Friday, July 12, 2013
CAIT HAILS REPEALING OF DELHI RENT ACT BY UNION CABINET TODAY
DEMANDED FORMATION OF EXPERT PANEL FOR FARMING NEW RENT LAW
The Confederation of All India Traders (CAIT), apex body of the business community hai hailed the decision of the Union Cabinet to repeal the Delhi Rent Act, 1995 today and termed it as a wise step of the Union Government to protect distributive character of trade of Delhi. “Since last eighteen years we were fighting against the provisions of Delhi Rent Act 1995 and were demanding amendments to protect traders and tenants from eviction of their current business place on frivolous ground of “Bonafide Need” . It is a long battle and ultimately saner counsel prevail upon the Government and realising the ground realties; the Act has been repealed.-said CAIT National Secretary General Mr. Praveen Khandelwal while addressing a Press Conference today at New Delhi.
The CAIT has complimented Union Urban Development Minister Shri kamal Nath, Law Minister Shri Kapil Sibal, Leader of opposition in Lok Sabha Smt. Sushma Swaraj and in Rajya Sabha Shri Arun Jaitley and Delhi Chief Minister Smt. Shiela Dikshit for their efforts in get the Act repealed and removing the hanging sword on tenants of Delhi.
It is remembered that CAIT, Delhi Rajya Vyapar Sangthan, Federation of Delhi Trade Association, Delhi Tenants Association, Tenants and Landlords Forum of Delhi, Forum of Social and Economic Justice and Traders and Tenants Association of Delhi were struggling since 1995.
Mr. Khandelwal further demanded the Government to set up an “Expert Panel” consisting of Senior Government Officials and representatives of Traders, Tenants and Landlords to frame a balanced act to protect the interests of traders, tenants and landlords based on some amicable formula. The issue needs to be debated and legislated in a broader perspective. He has also demanded that like Rent Act in Maharashtra and West Bengal, there should be cut off date in Rent Act and a foolproof provision by which the rent may be increased in proportion to price index so that landlords must not be at receiving end.
There are about 10 lakh traders in Delhi out of which about 5 lakh traders are conducting their business on rental properties and these 5 lakh traders provide livelihood to more than 20 lakh people in Delhi. Therefore, the Rent Act in Delhi assumes much significance as it will have wider impact on large number of people .
Mr. Khandelwal dismissed the argument of blaming the traders for paying a lower rent as he said that post independence Delhi was mainly comprised of leasehold properties which could not be divided and sold in parts. To overcome this restriction and to dispose of the property in parts, a practice evolved whereby “Pugree” or “Key Money” which was equivalent to the then market price of the property was paid by the tenant to the landlord, making the tenant a defacto owner of the premises. A nominal amount was fixed as rent of the premises with the understanding that the premises could not be got vacated especially under the then prevailing rent act. Whenever a tenancy changed hands, “Pugree” was paid by the new tenant and the landlord. The concept of “Pugree” has been acknowledged by not only the landlords and the tenants, but the Courts and the legislature as well. In the year 1988, the then Government while taking cognizance of the report of economic Administration Reforms Commission and National Commission on Urbanization, amended the Rent Act provided a clause of a 10% increase in rent every three years.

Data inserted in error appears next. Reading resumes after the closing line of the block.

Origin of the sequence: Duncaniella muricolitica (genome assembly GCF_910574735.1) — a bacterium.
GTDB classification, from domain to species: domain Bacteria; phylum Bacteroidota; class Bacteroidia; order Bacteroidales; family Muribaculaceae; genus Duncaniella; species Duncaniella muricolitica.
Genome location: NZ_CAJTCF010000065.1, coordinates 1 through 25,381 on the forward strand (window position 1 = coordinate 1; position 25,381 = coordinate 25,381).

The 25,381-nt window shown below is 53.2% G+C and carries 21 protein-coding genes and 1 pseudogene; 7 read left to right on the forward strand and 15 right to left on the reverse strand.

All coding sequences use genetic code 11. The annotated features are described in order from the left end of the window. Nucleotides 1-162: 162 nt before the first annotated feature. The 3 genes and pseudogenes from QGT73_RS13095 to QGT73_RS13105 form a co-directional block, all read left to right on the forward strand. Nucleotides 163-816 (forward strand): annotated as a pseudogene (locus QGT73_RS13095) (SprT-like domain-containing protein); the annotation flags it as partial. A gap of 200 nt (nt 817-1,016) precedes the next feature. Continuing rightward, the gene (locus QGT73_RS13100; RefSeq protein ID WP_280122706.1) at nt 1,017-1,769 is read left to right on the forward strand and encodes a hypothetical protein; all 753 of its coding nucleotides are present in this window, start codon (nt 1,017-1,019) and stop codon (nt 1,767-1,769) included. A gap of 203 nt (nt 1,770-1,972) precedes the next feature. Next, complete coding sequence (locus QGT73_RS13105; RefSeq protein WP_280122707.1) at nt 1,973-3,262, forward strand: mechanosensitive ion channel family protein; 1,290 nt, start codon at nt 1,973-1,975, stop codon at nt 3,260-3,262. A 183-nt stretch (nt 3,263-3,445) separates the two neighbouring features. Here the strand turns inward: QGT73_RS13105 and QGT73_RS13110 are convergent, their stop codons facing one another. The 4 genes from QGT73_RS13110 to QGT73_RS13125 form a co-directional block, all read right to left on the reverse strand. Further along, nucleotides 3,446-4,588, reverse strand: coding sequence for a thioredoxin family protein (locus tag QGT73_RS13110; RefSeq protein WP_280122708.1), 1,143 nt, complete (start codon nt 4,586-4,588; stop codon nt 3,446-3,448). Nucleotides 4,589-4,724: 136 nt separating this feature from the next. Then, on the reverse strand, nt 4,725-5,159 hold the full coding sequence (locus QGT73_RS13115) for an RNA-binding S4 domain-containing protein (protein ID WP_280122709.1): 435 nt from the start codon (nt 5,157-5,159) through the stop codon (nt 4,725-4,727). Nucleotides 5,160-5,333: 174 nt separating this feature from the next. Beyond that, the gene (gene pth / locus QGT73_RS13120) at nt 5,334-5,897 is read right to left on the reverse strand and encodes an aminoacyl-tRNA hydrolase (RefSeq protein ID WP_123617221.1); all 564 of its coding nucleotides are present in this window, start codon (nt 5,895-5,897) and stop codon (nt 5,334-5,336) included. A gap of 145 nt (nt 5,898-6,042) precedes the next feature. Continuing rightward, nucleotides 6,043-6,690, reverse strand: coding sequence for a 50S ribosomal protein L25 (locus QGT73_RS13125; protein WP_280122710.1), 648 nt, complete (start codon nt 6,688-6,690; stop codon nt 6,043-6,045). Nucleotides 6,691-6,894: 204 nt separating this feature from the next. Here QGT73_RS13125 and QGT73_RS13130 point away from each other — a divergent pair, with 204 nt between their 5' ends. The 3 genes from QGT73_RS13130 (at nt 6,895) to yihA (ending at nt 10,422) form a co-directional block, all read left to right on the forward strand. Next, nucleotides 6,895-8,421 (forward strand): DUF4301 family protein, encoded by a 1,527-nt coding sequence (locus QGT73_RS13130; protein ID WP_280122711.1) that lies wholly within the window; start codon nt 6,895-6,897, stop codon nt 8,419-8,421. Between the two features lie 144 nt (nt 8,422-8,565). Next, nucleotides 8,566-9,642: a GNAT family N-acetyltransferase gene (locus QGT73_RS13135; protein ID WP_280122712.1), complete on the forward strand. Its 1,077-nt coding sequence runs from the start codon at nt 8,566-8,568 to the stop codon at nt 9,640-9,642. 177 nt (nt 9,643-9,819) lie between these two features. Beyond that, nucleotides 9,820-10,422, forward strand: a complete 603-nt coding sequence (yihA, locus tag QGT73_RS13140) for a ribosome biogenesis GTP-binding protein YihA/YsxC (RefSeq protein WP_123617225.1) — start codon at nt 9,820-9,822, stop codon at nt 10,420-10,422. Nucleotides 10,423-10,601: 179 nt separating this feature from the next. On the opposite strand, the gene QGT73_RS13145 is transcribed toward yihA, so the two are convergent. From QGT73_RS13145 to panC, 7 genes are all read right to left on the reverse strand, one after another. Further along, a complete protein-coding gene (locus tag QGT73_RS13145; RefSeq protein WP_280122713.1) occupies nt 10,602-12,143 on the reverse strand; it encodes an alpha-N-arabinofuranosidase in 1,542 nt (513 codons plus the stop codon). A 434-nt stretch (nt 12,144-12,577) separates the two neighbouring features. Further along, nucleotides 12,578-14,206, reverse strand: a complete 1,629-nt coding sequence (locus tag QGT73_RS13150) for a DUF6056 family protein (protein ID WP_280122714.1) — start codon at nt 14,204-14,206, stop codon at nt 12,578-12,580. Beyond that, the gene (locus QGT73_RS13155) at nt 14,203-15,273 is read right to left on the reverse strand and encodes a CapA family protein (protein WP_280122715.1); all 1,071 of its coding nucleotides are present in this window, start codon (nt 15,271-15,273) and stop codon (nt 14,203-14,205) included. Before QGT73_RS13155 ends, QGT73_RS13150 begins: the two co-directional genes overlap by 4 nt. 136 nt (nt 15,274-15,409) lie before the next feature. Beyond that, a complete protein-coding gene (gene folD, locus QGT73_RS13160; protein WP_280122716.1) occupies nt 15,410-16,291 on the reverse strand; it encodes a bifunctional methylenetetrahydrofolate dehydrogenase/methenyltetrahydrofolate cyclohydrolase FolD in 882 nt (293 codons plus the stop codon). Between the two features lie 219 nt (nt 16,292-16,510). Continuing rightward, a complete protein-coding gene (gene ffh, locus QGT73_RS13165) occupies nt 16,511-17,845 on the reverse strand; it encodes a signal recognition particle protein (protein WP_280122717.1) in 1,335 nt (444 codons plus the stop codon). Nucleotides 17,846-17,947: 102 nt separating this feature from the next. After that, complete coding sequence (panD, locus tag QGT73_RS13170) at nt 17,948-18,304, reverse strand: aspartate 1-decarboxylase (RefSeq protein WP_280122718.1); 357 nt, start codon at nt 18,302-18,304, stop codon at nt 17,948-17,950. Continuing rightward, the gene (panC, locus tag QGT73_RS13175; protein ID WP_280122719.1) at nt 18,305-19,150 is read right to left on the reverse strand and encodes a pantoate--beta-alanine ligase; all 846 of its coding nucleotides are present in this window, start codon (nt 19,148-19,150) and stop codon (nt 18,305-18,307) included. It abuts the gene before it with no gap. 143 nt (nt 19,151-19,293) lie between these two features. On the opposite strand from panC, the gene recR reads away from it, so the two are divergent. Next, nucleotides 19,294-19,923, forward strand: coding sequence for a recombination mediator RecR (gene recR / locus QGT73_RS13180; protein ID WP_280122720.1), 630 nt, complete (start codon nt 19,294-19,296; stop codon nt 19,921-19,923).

The Pentagon is giving Syria’s top arms supplier $553 million. Why? To buy thirty Mi-17 helicopters for Afghan forces who can neither fly nor maintain them.
I didn’t think this deal made sense either.
This arms sale not only wastes American taxpayers’ money, it goes against American values of freedom and democracy by benefiting the same Russian state arms dealer that has enabled Assad to slaughter Syrian civilians.
Urge Defense Secretary Chuck Hagel to help end the human rights catastrophe in Syria by canceling the contract with Rosoboronexport. A bipartisan group of nine U.S. Senators have already demanded this action, but so far, the Pentagon isn’t listening.
President Obama said that stopping mass atrocities is not just a “core moral responsibility” of the United States but also a “core national security interest." This manifestly applies to Syria. Congress agrees. It passed a 2013 defense budget bill that bans U.S. ties to Rosoboronrexport.
Yet even after the Special Inspector General for Afghanistan Reconstruction concluded that the arms sale is unnecessary and that Afghan forces are not ready or equipped to fly and maintain the Mi-17s, the Pentagon went through with its purchase.
In a time of fiscal austerity and a deepening crisis in Syria, the Pentagon should not be wasting money on an unnecessary arms sale from the same Russian arms dealer whose weapons have helped enable the murder of tens of thousands of Syrians.
If the United States wants to halt atrocities in Syria, it must isolate, pressure, and disrupt the enablers of mass atrocity. We can start by urging Defense Secretary Chuck Hagel to cancel this arms sale with Rosoboronexport.
Human Rights First
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